Integrating Expression Quantitative Brain Loci in ASD GWAS Analyses

Friday, May 13, 2016: 11:30 AM-1:30 PM
Hall A (Baltimore Convention Center)
C. Shu1, C. Ladd-Acosta2, A. Jaffe3, J. L. Daniels4, C. J. Newschaffer5, A. M. Reynolds6, D. E. Schendel7, L. A. Schieve8 and M. D. Fallin9, (1)Department of Mental Health, Johns Hopkins Bloomberg School of Public Health, Baltimore, MD, (2)Department of Epidemiology, Johns Hopkins Bloomberg School of Public Health, Baltimore, MD, (3)Lieber Institute for Brain Development, Baltimore, MD, (4)University of North Carolina, Chapel Hill, NC, (5)A.J. Drexel Autism Institute, Philadelphia, PA, (6)University of Colorado - Denver, Aurora, CO, (7)Aarhus University, Aarhus, Denmark, (8)National Center on Birth Defects and Developmental Disabilities, Centers for Disease Control and Prevention, Atlanta, GA, (9)Wendy Klag Center for Autism and Developmental Disabilities, JHBSPH, Baltimore, MD
Background: Autism Spectrum Disorder (ASD) is highly heritable and there is evidence that common genetic variation plays a major role in this variability. However, genome-wide association studies (GWAS) thus far have had limited success. Genetics studies of other psychiatric disorders have shown enrichment for genetic variants that control brain expression, i.e. brain expression quantitative trait loci (eQTLs).  Limiting genome-wide single nucleotide polymorphism (SNP) analyses to subsets known to be brain eQTLs (denoted “eSNPs”), and/or located in genes known to show developmental brain expression patterns, can reduce the search space allowing important association signals to separate from signals simply due to millions of tests performed.

Objectives: To perform genome-scale SNP association analyses for ASD, limited to SNPs known to be brain eSNPs or known to be located in genes expressed in early neural development.  Further, to compare patterns of genome-wide association among SNP subsets defined by expression in specific brain regions.

Methods: Brain eSNPs and their proxy SNPs, based on linkage disequilibrium (LD) in 1000 genomes, were obtained from 6 published brain eQTLs studies, with annotation for 11 different brain tissue types. GWAS was performed on all SNPs, subsets of brain eSNPs, and brain tissue specific eSNPs after LD-based SNP pruning, using SNPs data from the Study to Explore Early Development (SEED) from 584 ASD cases and 725 non-ASD controls drawn from the general population. Similar annotation-based subsetting of Psychiatric Genomics Consortium (PGC) ASD SNP results are planned.  Comparisons were made by examining the patterns of QQ plots.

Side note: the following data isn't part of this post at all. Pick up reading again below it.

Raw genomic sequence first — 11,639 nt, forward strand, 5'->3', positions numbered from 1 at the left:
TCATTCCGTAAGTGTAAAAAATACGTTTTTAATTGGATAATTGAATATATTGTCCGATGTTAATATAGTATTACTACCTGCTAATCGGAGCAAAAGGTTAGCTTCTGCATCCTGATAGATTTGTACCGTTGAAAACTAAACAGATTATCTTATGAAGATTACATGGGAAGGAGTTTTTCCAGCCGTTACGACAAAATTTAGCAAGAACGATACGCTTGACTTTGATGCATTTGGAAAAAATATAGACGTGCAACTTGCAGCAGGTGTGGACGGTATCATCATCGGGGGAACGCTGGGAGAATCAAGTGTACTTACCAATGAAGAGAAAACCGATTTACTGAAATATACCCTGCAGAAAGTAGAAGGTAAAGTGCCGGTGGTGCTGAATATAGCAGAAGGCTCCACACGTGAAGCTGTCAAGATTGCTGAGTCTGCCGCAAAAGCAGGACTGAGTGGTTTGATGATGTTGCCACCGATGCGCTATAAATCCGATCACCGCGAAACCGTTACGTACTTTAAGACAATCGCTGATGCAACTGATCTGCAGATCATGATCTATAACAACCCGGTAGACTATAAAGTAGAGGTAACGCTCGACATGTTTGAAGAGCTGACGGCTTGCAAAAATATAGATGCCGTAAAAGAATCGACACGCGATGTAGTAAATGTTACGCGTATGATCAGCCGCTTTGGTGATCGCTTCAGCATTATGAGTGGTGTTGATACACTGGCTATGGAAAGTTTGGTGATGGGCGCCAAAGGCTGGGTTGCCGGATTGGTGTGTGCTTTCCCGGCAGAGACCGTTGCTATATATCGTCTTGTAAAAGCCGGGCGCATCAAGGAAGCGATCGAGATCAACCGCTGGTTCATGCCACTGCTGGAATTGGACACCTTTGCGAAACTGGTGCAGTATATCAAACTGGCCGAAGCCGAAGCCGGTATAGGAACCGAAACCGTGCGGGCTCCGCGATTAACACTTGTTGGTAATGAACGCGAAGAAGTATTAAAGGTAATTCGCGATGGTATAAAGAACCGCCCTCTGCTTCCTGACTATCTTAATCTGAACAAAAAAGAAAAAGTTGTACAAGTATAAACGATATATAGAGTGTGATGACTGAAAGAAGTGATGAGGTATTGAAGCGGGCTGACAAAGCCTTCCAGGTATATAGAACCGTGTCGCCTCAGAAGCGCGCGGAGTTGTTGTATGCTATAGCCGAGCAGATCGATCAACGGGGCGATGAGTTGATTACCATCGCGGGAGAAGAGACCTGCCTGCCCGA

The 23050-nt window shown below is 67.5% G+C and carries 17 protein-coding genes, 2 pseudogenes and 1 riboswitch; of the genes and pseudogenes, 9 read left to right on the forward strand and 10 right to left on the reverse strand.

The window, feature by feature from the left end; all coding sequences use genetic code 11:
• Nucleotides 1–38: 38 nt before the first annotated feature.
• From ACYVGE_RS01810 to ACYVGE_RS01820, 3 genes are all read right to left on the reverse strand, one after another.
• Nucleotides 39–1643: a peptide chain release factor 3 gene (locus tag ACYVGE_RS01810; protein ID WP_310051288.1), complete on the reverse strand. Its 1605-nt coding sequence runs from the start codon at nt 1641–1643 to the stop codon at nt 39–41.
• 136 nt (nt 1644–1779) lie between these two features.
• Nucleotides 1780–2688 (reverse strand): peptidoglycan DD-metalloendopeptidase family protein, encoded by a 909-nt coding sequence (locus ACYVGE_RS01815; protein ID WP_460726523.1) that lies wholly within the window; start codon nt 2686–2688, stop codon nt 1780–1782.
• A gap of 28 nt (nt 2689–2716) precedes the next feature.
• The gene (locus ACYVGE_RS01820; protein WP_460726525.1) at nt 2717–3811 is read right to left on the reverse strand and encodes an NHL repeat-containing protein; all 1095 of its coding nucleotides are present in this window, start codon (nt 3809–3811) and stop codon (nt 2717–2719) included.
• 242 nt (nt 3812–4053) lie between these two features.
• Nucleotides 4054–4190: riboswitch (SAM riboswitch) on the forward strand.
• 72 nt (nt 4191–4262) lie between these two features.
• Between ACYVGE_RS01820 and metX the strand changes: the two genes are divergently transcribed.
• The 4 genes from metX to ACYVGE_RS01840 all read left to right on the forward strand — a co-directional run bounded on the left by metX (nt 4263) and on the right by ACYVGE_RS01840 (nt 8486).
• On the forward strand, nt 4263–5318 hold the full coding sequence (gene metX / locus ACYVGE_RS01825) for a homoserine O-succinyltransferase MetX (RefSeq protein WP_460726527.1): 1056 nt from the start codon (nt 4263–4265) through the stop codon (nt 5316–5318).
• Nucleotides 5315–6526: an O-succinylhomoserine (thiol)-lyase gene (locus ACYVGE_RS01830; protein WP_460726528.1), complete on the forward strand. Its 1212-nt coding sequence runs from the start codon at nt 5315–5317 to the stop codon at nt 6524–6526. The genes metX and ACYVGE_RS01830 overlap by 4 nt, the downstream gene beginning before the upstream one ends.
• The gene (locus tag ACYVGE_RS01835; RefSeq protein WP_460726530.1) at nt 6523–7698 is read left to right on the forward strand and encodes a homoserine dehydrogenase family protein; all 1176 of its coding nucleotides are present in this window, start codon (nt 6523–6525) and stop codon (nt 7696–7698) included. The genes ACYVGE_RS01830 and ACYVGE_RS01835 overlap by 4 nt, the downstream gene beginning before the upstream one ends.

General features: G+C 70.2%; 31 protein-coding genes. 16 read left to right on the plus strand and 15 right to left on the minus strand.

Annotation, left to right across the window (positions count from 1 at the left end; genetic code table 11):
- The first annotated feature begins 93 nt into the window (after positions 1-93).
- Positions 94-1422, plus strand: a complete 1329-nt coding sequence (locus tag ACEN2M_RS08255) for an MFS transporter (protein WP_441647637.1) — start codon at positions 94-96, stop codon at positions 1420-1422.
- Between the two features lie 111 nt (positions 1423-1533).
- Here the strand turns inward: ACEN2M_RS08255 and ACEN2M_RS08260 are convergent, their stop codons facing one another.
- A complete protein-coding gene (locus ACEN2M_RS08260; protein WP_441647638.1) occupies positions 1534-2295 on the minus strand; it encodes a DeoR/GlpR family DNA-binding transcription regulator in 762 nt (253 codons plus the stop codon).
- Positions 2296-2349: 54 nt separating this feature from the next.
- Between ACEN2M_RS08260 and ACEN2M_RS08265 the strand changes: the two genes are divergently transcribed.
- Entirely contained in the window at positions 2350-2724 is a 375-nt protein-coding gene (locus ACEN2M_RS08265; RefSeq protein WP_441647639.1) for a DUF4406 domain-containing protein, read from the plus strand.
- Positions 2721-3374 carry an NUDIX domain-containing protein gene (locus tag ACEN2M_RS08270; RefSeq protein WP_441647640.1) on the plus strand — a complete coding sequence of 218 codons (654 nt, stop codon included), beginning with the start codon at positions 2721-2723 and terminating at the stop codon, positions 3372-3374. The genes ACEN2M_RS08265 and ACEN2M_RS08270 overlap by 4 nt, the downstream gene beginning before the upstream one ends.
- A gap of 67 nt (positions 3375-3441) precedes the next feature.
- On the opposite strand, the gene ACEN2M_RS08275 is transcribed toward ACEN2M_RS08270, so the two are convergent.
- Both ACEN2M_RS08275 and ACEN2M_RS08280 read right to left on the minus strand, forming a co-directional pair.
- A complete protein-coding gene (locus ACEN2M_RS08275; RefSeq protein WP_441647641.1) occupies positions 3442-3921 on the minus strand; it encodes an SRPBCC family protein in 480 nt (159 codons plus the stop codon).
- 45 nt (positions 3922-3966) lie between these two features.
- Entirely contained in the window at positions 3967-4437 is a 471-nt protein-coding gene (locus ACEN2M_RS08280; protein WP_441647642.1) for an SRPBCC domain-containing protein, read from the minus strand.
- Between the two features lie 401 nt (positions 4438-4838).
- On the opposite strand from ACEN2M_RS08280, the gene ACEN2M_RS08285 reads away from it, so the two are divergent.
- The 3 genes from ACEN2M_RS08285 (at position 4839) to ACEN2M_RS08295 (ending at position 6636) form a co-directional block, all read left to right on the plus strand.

Results: A total of 288,675 brain eSNPs were obtained after LD pruning, along with brain tissue specific eSNPs in cerebellum(3,027), frontal cortex(1,450), hippocampus(764), inferior olivary nucleus(659), occipital cortex(695) , pons(440), putamen(425), substantia nigra(359), temporal cortex(1,420), thalamus(636), and intralobular white matter(1,034). GWAS based on brain eQTLs revealed SNPs (rs7625872, rs73861956) that separated from expectation in QQ plots, while no separation was observed in the overall GWAS analysis of SEED data. The QQ patterns were also differential by subset in analyses based on eSNPs for specific brain tissues, where only QQ plots of cerebellum, frontal cortex and temporal cortex eSNP subsets showed positive separation from expectation.

Conclusions: The findings reported here are consistent with literature on the key brain regions involved in ASD etiology, namely cerebellum, frontal cortex and temporal cortex. Subsetting GWAS analysis to brain eSNPs can provide further insight on the ASD common variant signals.

See more of: Genetics
See more of: Genetics